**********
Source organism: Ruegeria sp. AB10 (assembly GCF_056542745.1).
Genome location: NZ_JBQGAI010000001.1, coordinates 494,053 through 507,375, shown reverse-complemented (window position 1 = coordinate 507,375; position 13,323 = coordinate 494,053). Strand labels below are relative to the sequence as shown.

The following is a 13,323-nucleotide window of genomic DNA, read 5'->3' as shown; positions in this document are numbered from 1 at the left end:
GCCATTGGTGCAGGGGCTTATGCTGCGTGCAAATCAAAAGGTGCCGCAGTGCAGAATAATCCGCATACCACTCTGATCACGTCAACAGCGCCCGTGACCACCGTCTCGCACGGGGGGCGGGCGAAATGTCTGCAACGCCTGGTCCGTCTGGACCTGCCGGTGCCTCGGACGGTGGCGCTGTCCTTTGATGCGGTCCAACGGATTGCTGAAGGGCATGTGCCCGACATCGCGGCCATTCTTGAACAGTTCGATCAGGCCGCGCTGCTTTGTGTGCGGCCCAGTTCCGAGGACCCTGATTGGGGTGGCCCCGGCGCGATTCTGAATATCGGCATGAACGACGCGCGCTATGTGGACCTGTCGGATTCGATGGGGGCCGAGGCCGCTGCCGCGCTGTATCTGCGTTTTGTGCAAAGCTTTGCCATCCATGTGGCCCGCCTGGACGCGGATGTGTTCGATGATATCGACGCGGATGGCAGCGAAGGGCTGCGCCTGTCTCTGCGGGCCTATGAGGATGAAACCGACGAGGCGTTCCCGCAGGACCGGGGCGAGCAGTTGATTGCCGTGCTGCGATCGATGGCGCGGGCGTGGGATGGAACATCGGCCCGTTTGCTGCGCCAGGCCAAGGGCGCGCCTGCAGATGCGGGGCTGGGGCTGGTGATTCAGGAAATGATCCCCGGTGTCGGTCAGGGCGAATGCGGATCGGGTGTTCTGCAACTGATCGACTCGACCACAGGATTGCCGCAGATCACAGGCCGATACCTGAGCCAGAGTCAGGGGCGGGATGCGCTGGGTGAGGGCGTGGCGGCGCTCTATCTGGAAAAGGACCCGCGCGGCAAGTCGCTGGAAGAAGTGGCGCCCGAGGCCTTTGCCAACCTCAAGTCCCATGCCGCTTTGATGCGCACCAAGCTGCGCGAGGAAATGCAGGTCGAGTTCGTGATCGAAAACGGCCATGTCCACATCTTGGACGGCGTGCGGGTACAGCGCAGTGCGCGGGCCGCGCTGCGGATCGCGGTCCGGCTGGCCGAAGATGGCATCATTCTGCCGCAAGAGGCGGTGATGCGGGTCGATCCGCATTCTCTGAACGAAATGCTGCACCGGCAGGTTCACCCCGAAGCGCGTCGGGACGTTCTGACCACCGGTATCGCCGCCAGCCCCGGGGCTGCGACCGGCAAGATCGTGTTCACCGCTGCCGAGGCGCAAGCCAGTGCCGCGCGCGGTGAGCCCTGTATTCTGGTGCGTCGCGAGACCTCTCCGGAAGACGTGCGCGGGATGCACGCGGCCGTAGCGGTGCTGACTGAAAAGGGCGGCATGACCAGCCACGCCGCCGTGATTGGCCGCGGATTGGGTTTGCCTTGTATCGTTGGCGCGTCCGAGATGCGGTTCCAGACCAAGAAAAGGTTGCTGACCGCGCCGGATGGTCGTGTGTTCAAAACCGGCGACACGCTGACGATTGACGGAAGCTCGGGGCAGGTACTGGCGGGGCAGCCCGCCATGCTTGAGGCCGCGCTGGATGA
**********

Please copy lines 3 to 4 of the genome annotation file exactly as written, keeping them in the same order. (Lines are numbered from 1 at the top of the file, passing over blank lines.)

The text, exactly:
The following is a 13,323-nucleotide window of genomic DNA, read 5'->3' as shown; positions in this document are numbered from 1 at the left end:
GCCATTGGTGCAGGGGCTTATGCTGCGTGCAAATCAAAAGGTGCCGCAGTGCAGAATAATCCGCATACCACTCTGATCACGTCAACAGCGCCCGTGACCACCGTCTCGCACGGGGGGCGGGCGAAATGTCTGCAACGCCTGGTCCGTCTGGACCTGCCGGTGCCTCGGACGGTGGCGCTGTCCTTTGATGCGGTCCAACGGATTGCTGAAGGGCATGTGCCCGACATCGCGGCCATTCTTGAACAGTTCGATCAGGCCGCGCTGCTTTGTGTGCGGCCCAGTTCCGAGGACCCTGATTGGGGTGGCCCCGGCGCGATTCTGAATATCGGCATGAACGACGCGCGCTATGTGGACCTGTCGGATTCGATGGGGGCCGAGGCCGCTGCCGCGCTGTATCTGCGTTTTGTGCAAAGCTTTGCCATCCATGTGGCCCGCCTGGACGCGGATGTGTTCGATGATATCGACGCGGATGGCAGCGAAGGGCTGCGCCTGTCTCTGCGGGCCTATGAGGATGAAACCGACGAGGCGTTCCCGCAGGACCGGGGCGAGCAGTTGATTGCCGTGCTGCGATCGATGGCGCGGGCGTGGGATGGAACATCGGCCCGTTTGCTGCGCCAGGCCAAGGGCGCGCCTGCAGATGCGGGGCTGGGGCTGGTGATTCAGGAAATGATCCCCGGTGTCGGTCAGGGCGAATGCGGATCGGGTGTTCTGCAACTGATCGACTCGACCACAGGATTGCCGCAGATCACAGGCCGATACCTGAGCCAGAGTCAGGGGCGGGATGCGCTGGGTGAGGGCGTGGCGGCGCTCTATCTGGAAAAGGACCCGCGCGGCAAGTCGCTGGAAGAAGTGGCGCCCGAGGCCTTTGCCAACCTCAAGTCCCATGCCGCTTTGATGCGCACCAAGCTGCGCGAGGAAATGCAGGTCGAGTTCGTGATCGAAAACGGCCATGTCCACATCTTGGACGGCGTGCGGGTACAGCGCAGTGCGCGGGCCGCGCTGCGGATCGCGGTCCGGCTGGCCGAAGATGGCATCATTCTGCCGCAAGAGGCGGTGATGCGGGTCGATCCGCATTCTCTGAACGAAATGCTGCACCGGCAGGTTCACCCCGAAGCGCGTCGGGACGTTCTGACCACCGGTATCGCCGCCAGCCCCGGGGCTGCGACCGGCAAGATCGTGTTCACCGCTGCCGAGGCGCAAGCCAGTGCCGCGCGCGGTGAGCCCTGTATTCTGGTGCGTCGCGAGACCTCTCCGGAAGACGTGCGCGGGATGCACGCGGCCGTAGCGGTGCTGACTGAAAAGGGCGGCATGACCAGCCACGCCGCCGTGATTGGCCGCGGATTGGGTTTGCCTTGTATCGTTGGCGCGTCCGAGATGCGGTTCCAGACCAAGAAAAGGTTGCTGACCGCGCCGGATGGTCGTGTGTTCAAAACCGGCGACACGCTGACGATTGACGGAAGCTCGGGGCAGGTACTGGCGGGGCAGCCCGCCATGCTTGAGGCCGCGCTGGATGA